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EuropePMC; 2021.
Preprint in English | EuropePMC | ID: ppcovidwho-313420


Aim: Exosomes are frequently used for characterization of diseases, e.g., viral infections, but have not been reported for COVID-19. The aims of our study were to determine exosomes’ novel applications for SARS-CoV-2 RNA infection and prognosis of COVID-19 disease.Methods: From 15 COVID-19 patients and five healthy controls, 32 serum samples were collected by clinicians in Wuhan, China. Exosomes were purified, their RNAs (exoRNAs) were isolated and analyzed using RT-PCR for the presence of the N and/or ORF1ab viral genes, and the human RNaseP gene as reference.Results: Exosomes showed their typical lipid bilayer structure between 30 to 150 nm in size. No viral RNAs were detected from the 5 healthy controls. From 4 patients (26.67% of the patients), only the viral N but not the ORF1ab genes was detected. However, intact viral particles were not observed in exosome samples from the four positive patients. Importantly, expression of the N gene was detected during the active or early-stages of the disease, and the expression levels gradually decreased from the critical to the mild patients (in reverse to their CT values): Patient 1 /critical/ progress/ (CT-value: 34.74), Patient 9/severe/progress (CT-value: 37.65), Patient 11/severe /progress (CT-value: 37.16), and Patient 15/mild/early stage (CT-value: 38.44). Among them, only patient 1 had received stem cell transfusion. Patients 9 and 11 demonstrated recurrence of SARS-CoV-2. Patient 15 was the earliest phase patient with the N gene.Conclusion: SARS-CoV-2 RNAs were detected in exosomes which came only from the 15 COVID-19 patients but not from the 5 healthy controls. In addition, the presence of the viral N gene showed association with severity in the disease. Our novel discovery indicates that SARS-CoV-2 RNAs in serum exosomes can be used to complement existing assays for characterization of the SARS-CoV-2 infection and for prognosis of the COVID-19 disease.Funding Statement: This study was funded by National Natural Science Foundation of China (Grant No. 81702273), the Key Project for Anti-2019 Novel Coronavirus Pneumonia from the National Key Research and Development Program of China (Grant No. 2020YFC0845500), the National Key Research and Development Program of China (Grant No. 2018YFE0204500), Science and technology key project of Guangdong Province: Study on the source and epidemiology of COVID-19 (No.2020B111107001), the Scientific research project of COVID-19 epidemic prevention and control in Guangdong universities (No.2020KZDZX1087), and the Zhongnan Hospital of Wuhan University Science, Technology and Innovation Seed Fund, Project znpy2018117 and znpy2019064.Declaration of Interests: We declare no competing interests.Ethics Approval Statement: The study was reviewed and approved by Medical Ethics Committee Zhongnan Hospital of Wuhan University in the Scientific Research project No 2020066.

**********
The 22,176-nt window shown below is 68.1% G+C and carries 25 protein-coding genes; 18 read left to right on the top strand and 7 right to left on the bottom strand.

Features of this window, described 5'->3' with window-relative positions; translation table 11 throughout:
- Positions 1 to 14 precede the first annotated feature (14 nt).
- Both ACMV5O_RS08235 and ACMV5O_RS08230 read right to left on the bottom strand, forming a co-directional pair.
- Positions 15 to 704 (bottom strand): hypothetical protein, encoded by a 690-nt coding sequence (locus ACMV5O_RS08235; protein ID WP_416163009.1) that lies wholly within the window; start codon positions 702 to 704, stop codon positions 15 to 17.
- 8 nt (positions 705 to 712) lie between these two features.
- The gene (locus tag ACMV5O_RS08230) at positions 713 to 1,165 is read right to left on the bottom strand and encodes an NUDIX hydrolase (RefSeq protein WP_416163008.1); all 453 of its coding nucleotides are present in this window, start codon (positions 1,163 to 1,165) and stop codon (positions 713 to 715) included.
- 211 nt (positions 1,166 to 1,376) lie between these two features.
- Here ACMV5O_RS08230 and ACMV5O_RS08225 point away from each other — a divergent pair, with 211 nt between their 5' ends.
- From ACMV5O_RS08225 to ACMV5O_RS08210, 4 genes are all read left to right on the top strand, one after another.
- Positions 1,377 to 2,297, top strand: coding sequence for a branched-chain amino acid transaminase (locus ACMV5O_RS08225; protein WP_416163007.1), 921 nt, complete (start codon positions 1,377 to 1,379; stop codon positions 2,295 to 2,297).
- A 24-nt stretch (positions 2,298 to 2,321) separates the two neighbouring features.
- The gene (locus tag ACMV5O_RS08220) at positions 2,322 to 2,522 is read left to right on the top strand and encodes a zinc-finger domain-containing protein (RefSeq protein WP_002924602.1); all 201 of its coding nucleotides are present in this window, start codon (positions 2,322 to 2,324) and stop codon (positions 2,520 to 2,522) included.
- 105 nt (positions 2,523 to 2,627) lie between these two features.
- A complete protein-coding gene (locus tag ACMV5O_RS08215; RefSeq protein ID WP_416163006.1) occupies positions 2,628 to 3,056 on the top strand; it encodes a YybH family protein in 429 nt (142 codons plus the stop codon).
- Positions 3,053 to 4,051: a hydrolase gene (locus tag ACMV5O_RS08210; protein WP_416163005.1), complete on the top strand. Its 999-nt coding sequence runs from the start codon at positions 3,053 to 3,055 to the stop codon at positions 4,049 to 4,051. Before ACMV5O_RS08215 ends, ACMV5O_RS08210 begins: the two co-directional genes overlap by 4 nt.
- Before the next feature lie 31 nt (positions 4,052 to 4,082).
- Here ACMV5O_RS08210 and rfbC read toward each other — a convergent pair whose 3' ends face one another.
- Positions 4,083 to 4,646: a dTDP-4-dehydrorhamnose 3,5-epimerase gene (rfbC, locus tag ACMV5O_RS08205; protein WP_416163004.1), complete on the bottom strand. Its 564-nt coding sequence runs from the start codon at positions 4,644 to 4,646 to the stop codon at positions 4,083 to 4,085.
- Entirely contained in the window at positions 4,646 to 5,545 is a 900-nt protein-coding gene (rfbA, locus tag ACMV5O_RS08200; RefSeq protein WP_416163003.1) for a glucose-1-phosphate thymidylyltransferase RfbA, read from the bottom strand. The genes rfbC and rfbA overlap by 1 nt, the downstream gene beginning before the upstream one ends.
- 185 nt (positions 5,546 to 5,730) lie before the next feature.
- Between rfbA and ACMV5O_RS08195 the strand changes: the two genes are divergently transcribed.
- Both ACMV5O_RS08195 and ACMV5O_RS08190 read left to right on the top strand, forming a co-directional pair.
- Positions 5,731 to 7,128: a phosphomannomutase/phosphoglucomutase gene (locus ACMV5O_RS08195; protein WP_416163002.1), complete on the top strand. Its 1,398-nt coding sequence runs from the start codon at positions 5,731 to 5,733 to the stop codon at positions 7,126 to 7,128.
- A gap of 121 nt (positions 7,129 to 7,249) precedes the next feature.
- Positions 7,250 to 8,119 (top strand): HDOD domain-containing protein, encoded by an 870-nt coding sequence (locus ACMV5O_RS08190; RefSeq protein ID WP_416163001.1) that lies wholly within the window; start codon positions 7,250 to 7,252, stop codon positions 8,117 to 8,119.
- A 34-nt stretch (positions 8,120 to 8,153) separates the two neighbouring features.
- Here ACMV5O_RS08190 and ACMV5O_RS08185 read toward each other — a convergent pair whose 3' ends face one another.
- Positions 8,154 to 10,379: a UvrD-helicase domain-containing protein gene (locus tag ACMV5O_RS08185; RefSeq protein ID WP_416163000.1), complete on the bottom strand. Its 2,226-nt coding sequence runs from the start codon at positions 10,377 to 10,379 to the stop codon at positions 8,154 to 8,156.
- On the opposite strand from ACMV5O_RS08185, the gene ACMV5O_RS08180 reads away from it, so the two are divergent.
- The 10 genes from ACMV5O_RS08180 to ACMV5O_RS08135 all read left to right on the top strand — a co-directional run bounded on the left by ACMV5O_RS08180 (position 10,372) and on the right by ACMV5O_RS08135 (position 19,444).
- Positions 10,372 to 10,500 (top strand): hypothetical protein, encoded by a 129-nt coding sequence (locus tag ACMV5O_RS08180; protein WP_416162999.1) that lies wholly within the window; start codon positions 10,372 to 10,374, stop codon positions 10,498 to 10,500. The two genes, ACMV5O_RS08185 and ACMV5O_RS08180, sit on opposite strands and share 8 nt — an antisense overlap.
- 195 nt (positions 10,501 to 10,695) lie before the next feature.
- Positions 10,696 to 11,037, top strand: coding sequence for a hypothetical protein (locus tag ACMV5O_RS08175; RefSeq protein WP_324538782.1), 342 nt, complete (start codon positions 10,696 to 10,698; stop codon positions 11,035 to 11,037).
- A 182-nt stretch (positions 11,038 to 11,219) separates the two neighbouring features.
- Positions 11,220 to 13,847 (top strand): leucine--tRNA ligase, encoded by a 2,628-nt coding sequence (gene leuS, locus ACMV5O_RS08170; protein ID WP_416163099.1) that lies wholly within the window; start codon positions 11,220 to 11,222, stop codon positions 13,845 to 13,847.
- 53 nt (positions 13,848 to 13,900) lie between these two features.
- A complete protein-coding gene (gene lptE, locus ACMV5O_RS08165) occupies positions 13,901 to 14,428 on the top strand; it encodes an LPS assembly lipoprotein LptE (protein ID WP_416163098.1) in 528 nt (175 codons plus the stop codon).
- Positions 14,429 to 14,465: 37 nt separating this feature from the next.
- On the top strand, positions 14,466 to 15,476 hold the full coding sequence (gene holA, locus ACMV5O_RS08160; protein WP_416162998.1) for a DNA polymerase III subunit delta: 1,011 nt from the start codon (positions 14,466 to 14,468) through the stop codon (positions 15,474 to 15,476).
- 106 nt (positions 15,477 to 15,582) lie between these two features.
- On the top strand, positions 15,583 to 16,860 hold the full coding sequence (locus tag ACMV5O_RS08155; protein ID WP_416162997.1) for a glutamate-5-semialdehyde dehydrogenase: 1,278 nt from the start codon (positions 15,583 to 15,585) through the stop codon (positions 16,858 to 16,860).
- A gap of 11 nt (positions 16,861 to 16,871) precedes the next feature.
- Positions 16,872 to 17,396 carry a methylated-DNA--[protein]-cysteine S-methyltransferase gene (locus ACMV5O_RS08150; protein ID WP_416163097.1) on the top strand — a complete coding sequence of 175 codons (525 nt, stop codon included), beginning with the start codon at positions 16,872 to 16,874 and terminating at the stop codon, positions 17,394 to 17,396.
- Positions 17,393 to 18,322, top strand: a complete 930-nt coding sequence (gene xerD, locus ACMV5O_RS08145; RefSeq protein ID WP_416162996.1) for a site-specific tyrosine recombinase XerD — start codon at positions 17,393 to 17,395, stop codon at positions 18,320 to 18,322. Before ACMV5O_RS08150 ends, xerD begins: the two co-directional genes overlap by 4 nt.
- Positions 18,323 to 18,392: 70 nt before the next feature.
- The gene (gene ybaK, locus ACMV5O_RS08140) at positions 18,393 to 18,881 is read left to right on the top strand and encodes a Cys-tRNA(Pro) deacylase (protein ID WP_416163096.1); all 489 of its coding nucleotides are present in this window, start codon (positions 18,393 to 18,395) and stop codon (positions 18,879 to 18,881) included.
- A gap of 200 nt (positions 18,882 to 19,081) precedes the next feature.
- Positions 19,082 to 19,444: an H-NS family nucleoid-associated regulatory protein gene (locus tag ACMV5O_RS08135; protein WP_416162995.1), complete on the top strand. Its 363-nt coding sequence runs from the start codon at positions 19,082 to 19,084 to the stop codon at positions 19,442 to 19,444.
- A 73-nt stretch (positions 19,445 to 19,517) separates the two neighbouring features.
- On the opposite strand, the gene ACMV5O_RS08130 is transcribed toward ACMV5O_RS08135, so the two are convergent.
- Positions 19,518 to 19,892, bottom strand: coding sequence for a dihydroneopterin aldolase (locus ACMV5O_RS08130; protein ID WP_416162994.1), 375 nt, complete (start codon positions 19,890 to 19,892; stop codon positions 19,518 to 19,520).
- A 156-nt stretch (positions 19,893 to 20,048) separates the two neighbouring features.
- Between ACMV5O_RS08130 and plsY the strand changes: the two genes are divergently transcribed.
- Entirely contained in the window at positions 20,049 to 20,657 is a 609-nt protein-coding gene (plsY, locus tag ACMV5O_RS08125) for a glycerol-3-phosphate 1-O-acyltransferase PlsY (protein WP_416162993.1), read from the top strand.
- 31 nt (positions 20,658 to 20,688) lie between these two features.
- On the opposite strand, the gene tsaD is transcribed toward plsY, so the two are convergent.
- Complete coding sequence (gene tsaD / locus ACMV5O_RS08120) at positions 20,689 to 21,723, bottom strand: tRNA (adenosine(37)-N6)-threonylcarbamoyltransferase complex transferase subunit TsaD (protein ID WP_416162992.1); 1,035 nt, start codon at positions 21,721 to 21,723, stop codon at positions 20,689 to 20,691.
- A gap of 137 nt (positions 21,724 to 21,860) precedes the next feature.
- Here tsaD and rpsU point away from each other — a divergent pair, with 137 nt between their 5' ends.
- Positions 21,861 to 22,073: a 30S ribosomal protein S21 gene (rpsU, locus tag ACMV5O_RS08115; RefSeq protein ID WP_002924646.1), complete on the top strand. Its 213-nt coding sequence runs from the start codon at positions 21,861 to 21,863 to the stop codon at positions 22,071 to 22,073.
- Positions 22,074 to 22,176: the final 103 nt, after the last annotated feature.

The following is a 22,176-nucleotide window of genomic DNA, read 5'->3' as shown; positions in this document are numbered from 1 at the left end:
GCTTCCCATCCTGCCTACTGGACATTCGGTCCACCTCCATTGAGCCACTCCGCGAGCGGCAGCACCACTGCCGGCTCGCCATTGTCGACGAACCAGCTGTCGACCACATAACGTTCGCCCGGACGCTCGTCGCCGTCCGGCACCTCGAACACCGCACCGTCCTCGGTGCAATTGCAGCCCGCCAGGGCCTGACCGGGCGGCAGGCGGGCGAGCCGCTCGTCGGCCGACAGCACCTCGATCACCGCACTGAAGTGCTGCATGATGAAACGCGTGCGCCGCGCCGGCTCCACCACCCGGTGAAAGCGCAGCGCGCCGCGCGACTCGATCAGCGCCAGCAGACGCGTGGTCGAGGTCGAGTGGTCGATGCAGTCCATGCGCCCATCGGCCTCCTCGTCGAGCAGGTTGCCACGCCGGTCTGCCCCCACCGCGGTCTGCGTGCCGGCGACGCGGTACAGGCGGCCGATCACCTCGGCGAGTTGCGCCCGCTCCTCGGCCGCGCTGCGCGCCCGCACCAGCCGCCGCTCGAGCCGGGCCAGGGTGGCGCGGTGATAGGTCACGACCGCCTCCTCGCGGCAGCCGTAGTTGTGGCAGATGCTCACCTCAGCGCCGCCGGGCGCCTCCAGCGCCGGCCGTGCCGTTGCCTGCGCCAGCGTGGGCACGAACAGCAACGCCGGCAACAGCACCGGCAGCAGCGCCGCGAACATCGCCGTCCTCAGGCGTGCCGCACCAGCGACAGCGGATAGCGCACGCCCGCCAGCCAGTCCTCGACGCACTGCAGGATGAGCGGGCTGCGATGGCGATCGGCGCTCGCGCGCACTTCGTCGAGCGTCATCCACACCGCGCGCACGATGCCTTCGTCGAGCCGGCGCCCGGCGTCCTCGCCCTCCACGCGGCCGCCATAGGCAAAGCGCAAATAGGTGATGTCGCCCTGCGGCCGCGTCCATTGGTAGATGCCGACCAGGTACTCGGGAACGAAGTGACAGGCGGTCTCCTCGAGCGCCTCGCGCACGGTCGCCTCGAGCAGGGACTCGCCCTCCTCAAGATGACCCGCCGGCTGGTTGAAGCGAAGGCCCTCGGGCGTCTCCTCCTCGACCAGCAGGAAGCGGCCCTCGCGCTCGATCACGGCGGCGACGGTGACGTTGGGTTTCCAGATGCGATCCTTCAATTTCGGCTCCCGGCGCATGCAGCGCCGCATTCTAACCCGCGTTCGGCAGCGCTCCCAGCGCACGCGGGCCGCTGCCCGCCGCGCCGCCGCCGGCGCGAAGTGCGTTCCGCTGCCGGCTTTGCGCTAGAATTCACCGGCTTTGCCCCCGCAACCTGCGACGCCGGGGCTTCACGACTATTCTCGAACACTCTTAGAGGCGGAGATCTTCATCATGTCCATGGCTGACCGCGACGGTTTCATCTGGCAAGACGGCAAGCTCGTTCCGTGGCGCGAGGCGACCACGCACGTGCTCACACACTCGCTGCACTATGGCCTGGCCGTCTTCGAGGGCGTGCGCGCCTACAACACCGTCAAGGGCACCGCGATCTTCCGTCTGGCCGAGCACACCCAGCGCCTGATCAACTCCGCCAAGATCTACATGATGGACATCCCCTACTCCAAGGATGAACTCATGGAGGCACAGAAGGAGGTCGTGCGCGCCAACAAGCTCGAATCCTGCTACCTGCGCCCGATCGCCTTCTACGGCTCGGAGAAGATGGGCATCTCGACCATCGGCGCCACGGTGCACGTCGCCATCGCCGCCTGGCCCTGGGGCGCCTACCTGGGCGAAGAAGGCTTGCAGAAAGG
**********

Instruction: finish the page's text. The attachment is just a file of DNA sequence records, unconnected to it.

Cytokine ; 143: 155523, 2021 07.
Article in English | MEDLINE | ID: covidwho-1163610


Cytokines play pleiotropic, antagonistic, and collaborative in viral disease. The high morbidity and mortality of coronavirus disease 2019 (COVID-19) make it a significant threat to global public health. Elucidating its pathogenesis is essential to finding effective therapy. A retrospective study was conducted on 71 patients hospitalized with COVID-19. Data on cytokines, T lymphocytes, and other clinical and laboratory characteristics were collected from patients with variable disease severity. The effects of cytokines on the overall survival (OS) and event-free survival (EFS) of patients were analyzed. The critically severe and severe patients had higher infection indexes and significant multiple organ function abnormalities than the mild patients (P < 0.05). IL-6 and IL-10 were significantly higher in the critically severe patients than in the severe and mild patients (P < 0.05). IL-6 and IL-10 were closely associated with white blood cells, neutrophils, T lymphocyte subsets, D-D dimer, blood urea nitrogen, complement C1q, procalcitonin C-reactive protein. Moreover, the IL-6 and IL-10 levels were closely correlated to dyspnea and dizziness (P < 0.05). The patients with higher IL-10 levels had shorter OS than the group with lower levels (P < 0.05). The older patients with higher levels of single IL-6 or IL-10 tended to have shorter EFS (P < 0.05), while the patients who had more elevated IL-6 and IL-10 had shorter OS (P < 0.05). The Cox proportional hazard model revealed that IL-6 was the independent factor affecting EFS. IL-6 and IL-10 play crucial roles in COVID-19 prognosis.

COVID-19/blood , COVID-19/pathology , Interleukin-10/blood , Interleukin-6/blood , T-Lymphocyte Subsets/immunology , Adult , Age Factors , Aged , Aging , Blood Coagulation Factors/analysis , COVID-19/mortality , COVID-19/therapy , Cytokine Release Syndrome/pathology , Female , Humans , Lymphocyte Count , Male , Middle Aged , Retrospective Studies , SARS-CoV-2/immunology , Severity of Illness Index , Survival Analysis , T-Lymphocyte Subsets/cytology , Thromboembolism/pathology , Treatment Outcome